It is not nearly as funky as I remember it, because it is no longer the same. Erinmore Flake was one of the trademarks moved by British American Tobacco to Orlik in 2005. It may have been changed somewhat after the transfer, but it is as likely that Murrays toned it down after the eighties. It actually smells fairly pleasant now. If smoked slowly, the pewy stink burns off after the first few puffs, and a pleasant Virginia taste comes through which is rather enjoyable. It burns down cleanly to a fine white ash.
[If NOT smoked ultra-slow, it leaves your mouth feeling like you've got a case of oral clap. Be forewarned.]
WHY YOU SWEET THING, ARE YOU ALL ALONE TONIGHT?
I would not recommend Erinmore Flake, will not publicly admit to liking it, and shall not smoke it at the Occidental for fear of being labeled a disgusting pervert, but it certainly isn't bad. I'm over half-way through the tin, and will definitely finish it. It has all the illicit appeal of a dewy teenager alone in the house and tiddly on her dad's bourbon. Yummy.
Erinmore Flake is slightly reminiscent of Dunhill Light Flake - probably because they have for a long time been produced by the same factory; the tins presently available come from Orlik Tobacco Company ( http://www.orlik.com/sw3035.asp ).
Before Orlik started making the Dunhill Flake, it likewise was manufactured in Belfast - Dunhill have not had an actual plant since 1981, when Rothmans International consolidated production of all their pipe-tobaccos at Murrays.
[It being remembered that Carreras International bought Murrays in 1953, and acquired Dunhill in 1967, then were themselves purchased by Rothmans in 1972. Production of Dunhill pipe-tobacco was moved to Belfast in 1980 and 1981. Rothmans merged with British American Tobacco in 1998, B.A.T. shut down the Belfast location and farmed out manufacture of pipe-tobaccos to Orlik in late 2004. By 2005 Belfast started disappearing from the shelves, to be replaced by Danish product. In February of 2007, B.A.T. sold all brands save Dunhill and one other (something unmentionable) to Orlik. Orlik is now the largest producer of pipe-tobacco in the world.]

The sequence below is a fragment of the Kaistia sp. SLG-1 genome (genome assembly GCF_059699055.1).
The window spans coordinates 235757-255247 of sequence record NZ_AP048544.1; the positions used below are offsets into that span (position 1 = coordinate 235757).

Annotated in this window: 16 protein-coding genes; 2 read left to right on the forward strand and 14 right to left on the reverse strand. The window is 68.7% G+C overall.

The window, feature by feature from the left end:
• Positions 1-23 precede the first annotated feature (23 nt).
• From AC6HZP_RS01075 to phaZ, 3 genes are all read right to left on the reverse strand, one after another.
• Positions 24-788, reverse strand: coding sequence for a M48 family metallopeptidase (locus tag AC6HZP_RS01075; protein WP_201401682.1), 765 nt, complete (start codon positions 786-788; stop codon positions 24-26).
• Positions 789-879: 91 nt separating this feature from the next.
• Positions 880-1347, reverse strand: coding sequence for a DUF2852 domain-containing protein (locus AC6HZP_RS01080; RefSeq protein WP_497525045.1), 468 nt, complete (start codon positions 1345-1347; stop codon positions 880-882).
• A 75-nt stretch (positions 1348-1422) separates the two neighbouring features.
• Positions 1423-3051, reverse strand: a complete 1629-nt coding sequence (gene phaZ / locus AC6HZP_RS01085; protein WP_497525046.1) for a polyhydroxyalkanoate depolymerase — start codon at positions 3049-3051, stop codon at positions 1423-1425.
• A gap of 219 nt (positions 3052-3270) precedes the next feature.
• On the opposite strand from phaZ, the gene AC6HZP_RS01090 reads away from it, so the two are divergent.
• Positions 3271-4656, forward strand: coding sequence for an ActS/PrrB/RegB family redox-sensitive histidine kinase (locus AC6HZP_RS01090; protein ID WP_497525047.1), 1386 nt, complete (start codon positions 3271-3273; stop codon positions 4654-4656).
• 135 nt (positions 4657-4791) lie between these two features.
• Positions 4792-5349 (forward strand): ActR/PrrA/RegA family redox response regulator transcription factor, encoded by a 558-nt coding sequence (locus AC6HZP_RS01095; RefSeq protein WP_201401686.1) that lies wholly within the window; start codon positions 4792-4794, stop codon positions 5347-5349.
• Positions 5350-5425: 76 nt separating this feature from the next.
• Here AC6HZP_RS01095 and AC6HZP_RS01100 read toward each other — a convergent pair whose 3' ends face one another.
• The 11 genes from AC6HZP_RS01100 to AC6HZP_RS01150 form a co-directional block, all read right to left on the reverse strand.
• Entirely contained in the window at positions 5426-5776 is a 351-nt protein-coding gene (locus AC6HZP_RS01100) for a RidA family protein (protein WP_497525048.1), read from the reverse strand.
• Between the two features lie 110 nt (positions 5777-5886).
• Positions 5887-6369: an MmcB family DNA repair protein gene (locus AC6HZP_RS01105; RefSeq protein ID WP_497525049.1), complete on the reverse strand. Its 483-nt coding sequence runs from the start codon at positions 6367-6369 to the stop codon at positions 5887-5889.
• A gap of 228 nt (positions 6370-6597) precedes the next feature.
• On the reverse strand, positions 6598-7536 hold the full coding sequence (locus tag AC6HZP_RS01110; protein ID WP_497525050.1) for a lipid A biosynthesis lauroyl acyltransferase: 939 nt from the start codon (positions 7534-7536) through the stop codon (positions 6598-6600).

I suspect that the recipe in the seventies had an inclusion of air-dried leaf (Burley or Maryland), which allowed it to suck up more of that Hello Kitty teenage hooker aroma. Straight Virginia (flue-cured) just doesn't soak up the cheap cologne very well. The product looks the same, but is a fish of a different kettle.
This, of course, is the Drash of the shiur.
A further indication that this is not the same product as the Erinmore Flake sold in the seventies lies in the complete absence of any involuntarily recalled memories. It does not stimulate flights of remembrance, I do not automatically go back in my mind's nose to the park near the Kleine Ven in Valkenswaard where I upchucked the first time, nor to the bench in the small courtyard along the Eindhovensche Weg where I was sick the second time. I do not feel the warm breeze outside the apartment buildings in the newer neighborhoods, nor see the streetlights through the branches of the trees.
I have to deliberately work at bringing those scenes back to mind, the tobacco does not do it.
This is the Sod.